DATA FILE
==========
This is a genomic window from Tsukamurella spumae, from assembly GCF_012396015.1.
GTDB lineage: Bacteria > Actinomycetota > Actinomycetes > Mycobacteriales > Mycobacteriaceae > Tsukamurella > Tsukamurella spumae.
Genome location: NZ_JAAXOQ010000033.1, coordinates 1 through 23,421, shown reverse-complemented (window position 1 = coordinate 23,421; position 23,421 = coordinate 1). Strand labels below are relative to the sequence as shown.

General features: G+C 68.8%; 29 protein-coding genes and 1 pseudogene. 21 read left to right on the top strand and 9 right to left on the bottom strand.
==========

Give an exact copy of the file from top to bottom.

This is a genomic window from Tsukamurella spumae, from assembly GCF_012396015.1.
GTDB lineage: Bacteria > Actinomycetota > Actinomycetes > Mycobacteriales > Mycobacteriaceae > Tsukamurella > Tsukamurella spumae.
Genome location: NZ_JAAXOQ010000033.1, coordinates 1 through 23,421, shown reverse-complemented (window position 1 = coordinate 23,421; position 23,421 = coordinate 1). Strand labels below are relative to the sequence as shown.

General features: G+C 68.8%; 29 protein-coding genes and 1 pseudogene. 21 read left to right on the top strand and 9 right to left on the bottom strand.